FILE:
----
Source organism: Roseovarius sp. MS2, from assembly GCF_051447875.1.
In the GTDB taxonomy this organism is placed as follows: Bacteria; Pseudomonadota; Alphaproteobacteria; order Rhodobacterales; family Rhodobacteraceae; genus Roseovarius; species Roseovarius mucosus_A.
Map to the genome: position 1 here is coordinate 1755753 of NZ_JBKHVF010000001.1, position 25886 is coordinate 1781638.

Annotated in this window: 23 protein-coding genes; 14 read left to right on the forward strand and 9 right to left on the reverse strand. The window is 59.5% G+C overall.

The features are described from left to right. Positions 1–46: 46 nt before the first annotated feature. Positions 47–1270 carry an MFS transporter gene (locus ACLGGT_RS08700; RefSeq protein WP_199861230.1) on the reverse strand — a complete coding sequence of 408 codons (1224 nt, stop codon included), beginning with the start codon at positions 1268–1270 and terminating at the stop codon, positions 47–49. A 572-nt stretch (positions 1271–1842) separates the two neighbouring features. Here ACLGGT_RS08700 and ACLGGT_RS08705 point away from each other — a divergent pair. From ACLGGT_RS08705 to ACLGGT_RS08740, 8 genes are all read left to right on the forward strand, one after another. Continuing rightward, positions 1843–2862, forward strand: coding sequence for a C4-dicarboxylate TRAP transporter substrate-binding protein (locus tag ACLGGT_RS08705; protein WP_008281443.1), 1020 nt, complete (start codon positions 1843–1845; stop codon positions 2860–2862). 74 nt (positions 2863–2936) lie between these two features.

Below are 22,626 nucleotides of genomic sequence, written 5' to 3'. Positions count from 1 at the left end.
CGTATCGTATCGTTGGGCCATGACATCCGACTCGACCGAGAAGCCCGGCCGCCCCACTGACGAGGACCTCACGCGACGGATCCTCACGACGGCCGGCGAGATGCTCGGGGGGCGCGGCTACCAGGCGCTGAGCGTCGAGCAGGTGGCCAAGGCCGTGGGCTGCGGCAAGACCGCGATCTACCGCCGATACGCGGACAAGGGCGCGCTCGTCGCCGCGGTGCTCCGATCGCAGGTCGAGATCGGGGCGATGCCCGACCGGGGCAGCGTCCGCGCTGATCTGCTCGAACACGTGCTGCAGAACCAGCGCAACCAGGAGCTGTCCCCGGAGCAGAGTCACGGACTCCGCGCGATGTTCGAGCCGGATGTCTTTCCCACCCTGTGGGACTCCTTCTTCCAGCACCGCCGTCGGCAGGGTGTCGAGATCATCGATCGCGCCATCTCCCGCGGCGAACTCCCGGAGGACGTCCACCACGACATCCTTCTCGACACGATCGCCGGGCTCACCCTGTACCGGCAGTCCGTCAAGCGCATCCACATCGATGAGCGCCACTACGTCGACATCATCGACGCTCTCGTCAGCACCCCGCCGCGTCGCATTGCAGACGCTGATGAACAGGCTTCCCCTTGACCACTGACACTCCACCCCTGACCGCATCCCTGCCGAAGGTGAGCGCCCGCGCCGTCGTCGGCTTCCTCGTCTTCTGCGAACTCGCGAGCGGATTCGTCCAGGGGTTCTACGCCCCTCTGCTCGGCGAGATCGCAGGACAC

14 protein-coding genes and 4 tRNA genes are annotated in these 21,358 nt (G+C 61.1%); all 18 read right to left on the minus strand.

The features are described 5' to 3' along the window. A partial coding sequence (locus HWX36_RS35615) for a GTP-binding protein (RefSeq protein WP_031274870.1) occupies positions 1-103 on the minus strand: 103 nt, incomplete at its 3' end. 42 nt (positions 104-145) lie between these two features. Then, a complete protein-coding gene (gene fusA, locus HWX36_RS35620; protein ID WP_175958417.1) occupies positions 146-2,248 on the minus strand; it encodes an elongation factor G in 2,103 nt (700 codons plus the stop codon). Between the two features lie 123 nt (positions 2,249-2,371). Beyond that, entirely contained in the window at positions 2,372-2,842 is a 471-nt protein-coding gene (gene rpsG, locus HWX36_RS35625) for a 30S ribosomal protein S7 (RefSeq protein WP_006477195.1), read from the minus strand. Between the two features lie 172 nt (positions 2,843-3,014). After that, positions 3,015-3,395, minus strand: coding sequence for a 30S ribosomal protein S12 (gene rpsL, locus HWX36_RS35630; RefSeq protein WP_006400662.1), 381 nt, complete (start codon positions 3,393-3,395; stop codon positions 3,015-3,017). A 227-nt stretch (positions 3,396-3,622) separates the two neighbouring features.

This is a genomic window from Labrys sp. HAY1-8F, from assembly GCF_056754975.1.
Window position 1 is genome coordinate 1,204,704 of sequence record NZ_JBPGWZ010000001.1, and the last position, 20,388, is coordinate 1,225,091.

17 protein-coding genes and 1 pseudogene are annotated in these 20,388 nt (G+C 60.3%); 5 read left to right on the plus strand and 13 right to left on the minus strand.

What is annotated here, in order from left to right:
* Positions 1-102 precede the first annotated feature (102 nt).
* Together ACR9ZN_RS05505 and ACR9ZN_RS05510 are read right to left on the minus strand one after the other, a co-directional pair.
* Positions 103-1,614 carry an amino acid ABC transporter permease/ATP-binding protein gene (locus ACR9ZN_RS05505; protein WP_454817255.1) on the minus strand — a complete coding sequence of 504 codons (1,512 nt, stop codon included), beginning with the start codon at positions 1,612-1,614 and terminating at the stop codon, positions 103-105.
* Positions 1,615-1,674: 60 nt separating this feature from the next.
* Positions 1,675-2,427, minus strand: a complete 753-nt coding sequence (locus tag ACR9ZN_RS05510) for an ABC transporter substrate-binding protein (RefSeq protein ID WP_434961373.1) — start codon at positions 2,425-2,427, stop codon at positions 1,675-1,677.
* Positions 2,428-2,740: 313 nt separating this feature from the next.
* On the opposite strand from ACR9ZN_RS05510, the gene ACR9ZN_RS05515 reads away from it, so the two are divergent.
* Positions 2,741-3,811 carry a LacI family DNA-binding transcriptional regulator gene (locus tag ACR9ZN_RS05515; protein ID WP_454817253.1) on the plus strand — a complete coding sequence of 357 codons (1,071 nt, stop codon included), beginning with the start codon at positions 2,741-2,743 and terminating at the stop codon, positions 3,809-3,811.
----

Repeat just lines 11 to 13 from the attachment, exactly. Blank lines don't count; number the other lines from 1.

Window position 1 is genome coordinate 1,204,704 of sequence record NZ_JBPGWZ010000001.1, and the last position, 20,388, is coordinate 1,225,091.

17 protein-coding genes and 1 pseudogene are annotated in these 20,388 nt (G+C 60.3%); 5 read left to right on the plus strand and 13 right to left on the minus strand.

What is annotated here, in order from left to right: